Brand passed through the individual life histories of the current Zebatinsky men and women (amazing how thoroughly intelligence did its work; probably the Russians’ was as thorough). He stopped at one and his smooth forehead sprouted lines as his eyebrows shot upward. He put that one to one side and went on. Eventually, he stacked everything but that one and returned it to its envelope.
Staring at that one, he tapped a neatly kept fingernail on the desk.
With a certain reluctance, he went to call on Dr. Paul Kristow of the Atomic Energy Commission.
Dr. Kristow listened to the matter with astony expression. He lifted a little finger occasionally to dab at his bulbous nose and remove a nonexistent speck. His hair was iron gray, thinning and cut short. He might as well have been bald.
He said, “No, I never heard of any Russian Zebatinsky. But then, I never heard of the American one either.”
“Well,” Brand scratched at his hairline over one temple and said slowly, “I don’t think there’s anything to this, but I don’t like to drop it too soon. I have a young lieutenant on my tail and you know what they can be like. I don’t want to do anything that will drive him to a Congressional committee. Besides, the fact is that one of the Russian Zebatinsky fellows, Mikhail Andreyevich Zebatinsky, is a nuclear physicist. Are you sure you never heard of him?”
“Mikhail Andreyevich Zebatinsky? No—No, I never did. Not that that proves anything.”
“I could say it was coincidence, but you know that would be piling it a trifle high. One Zebatinsky here and one Zebatinsky there, both nuclear physicists, and the one here suddenly changes his name to Sebatinsky, and goes around anxious about it, too. He won’t allow misspelling. He says, emphatically, ‘Spell my name with an S.’ It all just fits well enough to make my spy-conscious lieutenant begin to look a little too good.—And another peculiar thing is that the Russian Zebatinsky dropped out of sight just about a year ago.”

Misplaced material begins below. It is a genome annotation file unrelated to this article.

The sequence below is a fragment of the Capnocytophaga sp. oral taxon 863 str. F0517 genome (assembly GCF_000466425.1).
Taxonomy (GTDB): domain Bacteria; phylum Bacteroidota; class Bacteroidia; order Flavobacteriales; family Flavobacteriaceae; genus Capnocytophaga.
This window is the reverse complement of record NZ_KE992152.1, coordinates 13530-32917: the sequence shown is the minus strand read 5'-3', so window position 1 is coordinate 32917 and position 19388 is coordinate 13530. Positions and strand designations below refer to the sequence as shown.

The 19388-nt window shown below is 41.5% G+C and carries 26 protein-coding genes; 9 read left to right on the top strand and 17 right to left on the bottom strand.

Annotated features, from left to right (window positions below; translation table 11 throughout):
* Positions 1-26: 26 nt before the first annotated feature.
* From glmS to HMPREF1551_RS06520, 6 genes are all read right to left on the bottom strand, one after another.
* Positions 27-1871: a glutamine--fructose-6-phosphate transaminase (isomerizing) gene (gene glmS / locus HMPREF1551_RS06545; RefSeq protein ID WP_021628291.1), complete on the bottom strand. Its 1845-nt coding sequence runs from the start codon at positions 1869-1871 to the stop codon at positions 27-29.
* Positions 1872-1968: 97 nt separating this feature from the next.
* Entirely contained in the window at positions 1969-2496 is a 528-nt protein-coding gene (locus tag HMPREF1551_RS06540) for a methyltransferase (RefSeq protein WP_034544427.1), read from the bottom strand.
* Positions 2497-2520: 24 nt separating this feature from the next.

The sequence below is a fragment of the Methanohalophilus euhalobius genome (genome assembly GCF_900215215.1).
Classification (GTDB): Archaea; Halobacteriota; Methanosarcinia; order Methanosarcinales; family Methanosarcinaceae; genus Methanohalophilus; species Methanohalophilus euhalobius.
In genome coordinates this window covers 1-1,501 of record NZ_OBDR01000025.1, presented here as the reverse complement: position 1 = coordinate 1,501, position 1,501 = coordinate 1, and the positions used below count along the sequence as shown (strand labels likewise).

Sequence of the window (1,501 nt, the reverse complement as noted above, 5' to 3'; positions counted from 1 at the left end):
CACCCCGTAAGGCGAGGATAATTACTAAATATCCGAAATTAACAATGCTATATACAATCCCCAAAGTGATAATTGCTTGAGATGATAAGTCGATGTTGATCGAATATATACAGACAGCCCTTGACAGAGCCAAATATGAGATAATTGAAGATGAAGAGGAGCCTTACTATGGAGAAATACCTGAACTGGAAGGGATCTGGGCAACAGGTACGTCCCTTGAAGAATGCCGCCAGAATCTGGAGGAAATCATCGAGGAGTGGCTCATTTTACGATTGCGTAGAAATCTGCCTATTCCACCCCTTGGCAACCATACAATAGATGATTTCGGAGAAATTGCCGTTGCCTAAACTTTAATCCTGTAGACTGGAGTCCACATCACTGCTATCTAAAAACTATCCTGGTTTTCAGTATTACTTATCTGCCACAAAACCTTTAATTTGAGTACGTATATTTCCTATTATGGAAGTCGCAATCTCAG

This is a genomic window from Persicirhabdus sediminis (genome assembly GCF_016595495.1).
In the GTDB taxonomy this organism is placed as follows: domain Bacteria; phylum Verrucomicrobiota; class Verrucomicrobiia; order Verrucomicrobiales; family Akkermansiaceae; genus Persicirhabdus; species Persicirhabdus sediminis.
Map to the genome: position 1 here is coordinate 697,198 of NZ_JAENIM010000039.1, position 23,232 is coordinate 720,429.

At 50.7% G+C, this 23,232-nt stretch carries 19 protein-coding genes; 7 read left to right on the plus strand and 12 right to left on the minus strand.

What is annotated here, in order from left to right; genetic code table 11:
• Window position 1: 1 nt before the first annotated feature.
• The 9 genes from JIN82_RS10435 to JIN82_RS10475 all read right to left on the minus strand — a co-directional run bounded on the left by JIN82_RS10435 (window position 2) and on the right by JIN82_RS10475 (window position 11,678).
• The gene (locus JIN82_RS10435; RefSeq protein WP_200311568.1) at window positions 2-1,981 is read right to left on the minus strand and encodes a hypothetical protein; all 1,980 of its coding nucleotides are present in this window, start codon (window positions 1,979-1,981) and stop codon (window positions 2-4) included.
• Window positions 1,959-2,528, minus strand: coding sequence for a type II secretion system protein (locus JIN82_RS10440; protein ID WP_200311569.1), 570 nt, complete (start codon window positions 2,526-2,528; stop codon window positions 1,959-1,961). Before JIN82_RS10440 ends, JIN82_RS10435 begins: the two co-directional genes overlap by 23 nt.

Dr. Kristow said stolidly, “Executed!”
“He might have been. Ordinarily, I would even assume so, though the Russians are not more foolish than we are and don’t kill any nuclear physicist they can avoid killing. The thing is there’s another reason why a nuclear physicist, of all people, might suddenly disappear. I don’t have to tell you.”
“Crash research; top secret. I take it that’s what you mean. Do you believe that’s it?”
“Put it together with everything else, add in the lieutenant’s intuition, and I just begin to wonder.”
“Give me that biography.” Dr. Kristow reached for the sheet of paper and read it over twice. He shook his head. Then he said, “I’ll check this in Nuclear Abstracts.”
Nuclear Abstractslined one wall of Dr. Kristow’s study in neat little boxes, each filled with its squares of microfilm.
The A.E.C. man used his projector on the indices while Brand watched with what patience he could muster.
Dr. Kristow muttered, “A Mikhail Zebatinsky authored or co-authored half a dozen papers in the Soviet journals in the last half dozen years. We’ll get out the abstracts and maybe we can make something out of it. I doubt it.”
A selector nipped out the appropriate squares. Dr. Kristow lined them up, ran them through the projector, and by degrees an expression of odd intentness crossed his face. He said, “That’s odd.”
Brand said, “What’s odd?”
Dr. Kristow sat back. “I’d rather not say just yet. Can you get me a list of other nuclear physicists who have dropped out of sight in the Soviet Union hi the last year?”
“You mean you see something?”
“Not really. Not ifI were just looking at any one of these papers. It’s just that looking at all of them and knowing that this man may be on a crash research program and, on top of that, having you putting suspicions in my head—” He shrugged. “It’s nothing.”
Brand said earnestly, “I wish you’d say what’s on your mind. We may as well be foolish about this together.”
“If you feel that way—It’s just possible this man may have been inching toward gamma-ray reflection.”
“And the significance?”